I noticed an article on TechCrunch.com yesterday I thought you might find interesting. The title was "War, What is it good for? [if you know the answer you get] Three Points". The article was about a movement to make the news more fun and entertaining. Have you ever heard of "newgames"? That would be a way of learning about the news by playing a game. Imagine news made more exciting for those people that...well...don't like to watch the news. It seems that people are just plain too lazy to watch the news and they need to have a game so they can comprehend what is going on. The writer of the article used the example of that period of time during the 1980's when our government dilly dallied over the budget and our government nearly shut down. I was a young mother then. I remember. He was very young and just didn't care. He was very surprised to find out that it had even happened. He found out last week. If there had been a game...well who knows. The website called News Games Brain Storming described newsgames like this:
Playing the news is an idea that is taking on many different forms. Casual games like the iPhone app “Guess the News” to role playing games like “Homeland Guantanamo” are using news content to create game experiences. News organizations are experimenting with using game interactions to explain complex issues like budgets and redistricting. They are also trying to find ways to make an addictive game experience generate repeat visits to sites.So it seems that games played by the audience could help people understand how our national budget is created. I want to laugh out loud. But I suppose if people were as involved with a game like the war video games they would learn something. I know my family likes the SIM sames. Anyway I was watching CNN this morning, or was the HLN? The commentator told about three people that were struggling for one reason or another...a man lost his job and discovered he was a tenor, a little boy with no arms won a hand writing contest and there was a third but I don't remember what it was. Then they asked the viewers to play a game...with these peoples lives...and vote for the one we thought was the most remarkable. I felt a little ill. It seemed wrong to me. But maybe if I were a game player I would have stuck around to find out what the vote was. That would be the purpose I suppose.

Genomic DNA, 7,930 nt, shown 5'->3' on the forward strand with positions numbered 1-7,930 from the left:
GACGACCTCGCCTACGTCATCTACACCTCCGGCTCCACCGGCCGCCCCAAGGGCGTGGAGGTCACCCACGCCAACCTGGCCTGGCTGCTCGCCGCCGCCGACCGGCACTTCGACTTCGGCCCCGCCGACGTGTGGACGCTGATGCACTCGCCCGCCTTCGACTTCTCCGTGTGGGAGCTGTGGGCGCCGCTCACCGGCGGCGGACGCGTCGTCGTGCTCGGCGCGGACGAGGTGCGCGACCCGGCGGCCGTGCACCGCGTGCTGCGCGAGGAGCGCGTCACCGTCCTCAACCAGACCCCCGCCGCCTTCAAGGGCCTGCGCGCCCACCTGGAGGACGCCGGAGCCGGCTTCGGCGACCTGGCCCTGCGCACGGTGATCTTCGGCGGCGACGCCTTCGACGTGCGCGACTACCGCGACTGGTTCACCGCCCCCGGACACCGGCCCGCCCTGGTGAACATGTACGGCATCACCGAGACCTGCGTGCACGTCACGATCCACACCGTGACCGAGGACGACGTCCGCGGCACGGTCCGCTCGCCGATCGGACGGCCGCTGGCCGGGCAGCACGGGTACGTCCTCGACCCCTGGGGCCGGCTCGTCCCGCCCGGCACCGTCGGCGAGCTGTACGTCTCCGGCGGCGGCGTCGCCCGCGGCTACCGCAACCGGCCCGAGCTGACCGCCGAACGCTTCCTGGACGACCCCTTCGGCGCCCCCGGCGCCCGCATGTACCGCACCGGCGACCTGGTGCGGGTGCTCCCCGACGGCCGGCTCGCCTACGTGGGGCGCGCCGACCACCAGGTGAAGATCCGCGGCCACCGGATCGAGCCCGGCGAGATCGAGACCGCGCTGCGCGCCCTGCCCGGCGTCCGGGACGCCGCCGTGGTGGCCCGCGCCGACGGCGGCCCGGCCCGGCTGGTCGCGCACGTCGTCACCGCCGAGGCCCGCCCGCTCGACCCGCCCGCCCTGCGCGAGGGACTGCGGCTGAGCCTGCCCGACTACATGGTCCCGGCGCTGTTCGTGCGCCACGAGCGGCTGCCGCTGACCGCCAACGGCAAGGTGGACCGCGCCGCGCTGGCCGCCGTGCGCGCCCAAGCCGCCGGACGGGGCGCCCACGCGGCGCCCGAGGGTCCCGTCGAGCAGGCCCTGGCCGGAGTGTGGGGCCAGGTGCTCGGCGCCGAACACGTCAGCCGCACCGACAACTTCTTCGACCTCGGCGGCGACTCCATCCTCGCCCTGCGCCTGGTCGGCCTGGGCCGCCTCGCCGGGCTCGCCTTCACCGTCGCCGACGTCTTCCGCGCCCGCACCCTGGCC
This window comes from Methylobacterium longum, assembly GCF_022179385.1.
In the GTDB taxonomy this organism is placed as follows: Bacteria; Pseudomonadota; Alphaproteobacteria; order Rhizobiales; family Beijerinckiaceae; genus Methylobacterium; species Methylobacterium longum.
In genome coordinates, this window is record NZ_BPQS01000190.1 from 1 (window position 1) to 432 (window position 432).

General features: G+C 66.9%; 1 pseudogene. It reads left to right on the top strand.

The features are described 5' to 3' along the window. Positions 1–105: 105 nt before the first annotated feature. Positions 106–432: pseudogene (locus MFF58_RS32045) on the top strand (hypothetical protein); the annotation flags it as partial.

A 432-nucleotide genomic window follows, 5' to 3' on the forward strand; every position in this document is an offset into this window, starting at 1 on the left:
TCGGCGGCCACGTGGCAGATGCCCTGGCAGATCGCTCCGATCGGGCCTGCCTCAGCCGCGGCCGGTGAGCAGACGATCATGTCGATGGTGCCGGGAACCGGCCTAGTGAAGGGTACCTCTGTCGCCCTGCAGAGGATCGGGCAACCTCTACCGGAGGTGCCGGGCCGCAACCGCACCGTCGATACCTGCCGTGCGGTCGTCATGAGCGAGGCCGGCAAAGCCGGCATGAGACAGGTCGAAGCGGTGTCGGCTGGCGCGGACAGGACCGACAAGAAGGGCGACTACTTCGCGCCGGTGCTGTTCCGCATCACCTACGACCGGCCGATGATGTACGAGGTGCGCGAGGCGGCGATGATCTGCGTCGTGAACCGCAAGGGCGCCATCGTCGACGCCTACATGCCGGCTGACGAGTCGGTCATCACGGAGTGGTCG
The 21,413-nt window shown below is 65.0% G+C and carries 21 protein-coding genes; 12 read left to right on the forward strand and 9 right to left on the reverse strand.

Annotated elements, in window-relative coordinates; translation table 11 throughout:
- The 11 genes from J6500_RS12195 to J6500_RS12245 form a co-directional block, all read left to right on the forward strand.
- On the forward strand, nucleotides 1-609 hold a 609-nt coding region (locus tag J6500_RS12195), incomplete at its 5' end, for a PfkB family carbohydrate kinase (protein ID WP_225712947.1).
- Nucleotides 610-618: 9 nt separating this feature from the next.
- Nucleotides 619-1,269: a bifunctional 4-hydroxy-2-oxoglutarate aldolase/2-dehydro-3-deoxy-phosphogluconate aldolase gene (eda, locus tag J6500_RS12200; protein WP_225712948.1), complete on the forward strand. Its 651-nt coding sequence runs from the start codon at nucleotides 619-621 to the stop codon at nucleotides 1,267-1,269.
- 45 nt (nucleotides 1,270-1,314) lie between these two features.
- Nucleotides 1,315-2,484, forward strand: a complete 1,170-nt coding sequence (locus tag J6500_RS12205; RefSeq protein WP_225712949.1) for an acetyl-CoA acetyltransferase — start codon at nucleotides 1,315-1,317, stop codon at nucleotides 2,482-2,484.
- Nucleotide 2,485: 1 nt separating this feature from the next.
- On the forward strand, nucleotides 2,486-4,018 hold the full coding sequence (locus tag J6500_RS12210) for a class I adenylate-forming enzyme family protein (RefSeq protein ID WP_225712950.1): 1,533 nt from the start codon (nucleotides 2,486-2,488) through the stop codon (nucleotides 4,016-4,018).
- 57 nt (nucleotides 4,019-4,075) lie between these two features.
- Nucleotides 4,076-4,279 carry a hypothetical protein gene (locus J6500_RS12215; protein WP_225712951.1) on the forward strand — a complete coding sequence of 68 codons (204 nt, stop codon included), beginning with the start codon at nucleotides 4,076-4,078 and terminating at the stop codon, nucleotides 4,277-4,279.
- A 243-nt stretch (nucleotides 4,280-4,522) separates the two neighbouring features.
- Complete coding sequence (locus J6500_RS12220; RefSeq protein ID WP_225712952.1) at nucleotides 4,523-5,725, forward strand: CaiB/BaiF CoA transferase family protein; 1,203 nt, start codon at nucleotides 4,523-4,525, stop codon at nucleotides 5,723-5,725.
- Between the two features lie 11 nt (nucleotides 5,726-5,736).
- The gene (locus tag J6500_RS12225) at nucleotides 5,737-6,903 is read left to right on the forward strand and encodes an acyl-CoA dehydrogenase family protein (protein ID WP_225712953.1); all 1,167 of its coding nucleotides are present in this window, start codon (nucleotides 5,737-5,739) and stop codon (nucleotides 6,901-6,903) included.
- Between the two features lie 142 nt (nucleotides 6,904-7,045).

When we watch the news it is very hard to decided who is telling the truth and then try to play the guessing game about what political party or business interest they are representing. I feel I am being gamed constantly. But if there is a game show like Jepardy that used the news as the basis maybe we would get interested and then involved, the world might be better. The author of the article in Tech Crunch let his rant go on a rant. I had to agree with him:
It was ever thus: a world divided into those with the mental capacity and attention span required to read and digest the day’s news, and to understand the importance of doing so — and the perpetual children: the proud morons who say things like “I’m not interested in politics” (despite being mortgaged to the hilt) or ask “why should I care about stuff happening in countries thousands of miles away?” (despite those being the countries that own all the debt). Tech CrunchCould it be that, like the government program "no child left behind", no matter how many games we play there will always be those that are never going to understand or even care? Actually, I have come to believe that those that don't have the time or the energy to stay informed by reading and cross checking facts will be the people that have the strongest opinions. Darn. I wish there were a role playing game that would bring everyone up to speed...but somehow I don't think there is. I could have a party and invite people...why do I think no one would come. What do you think?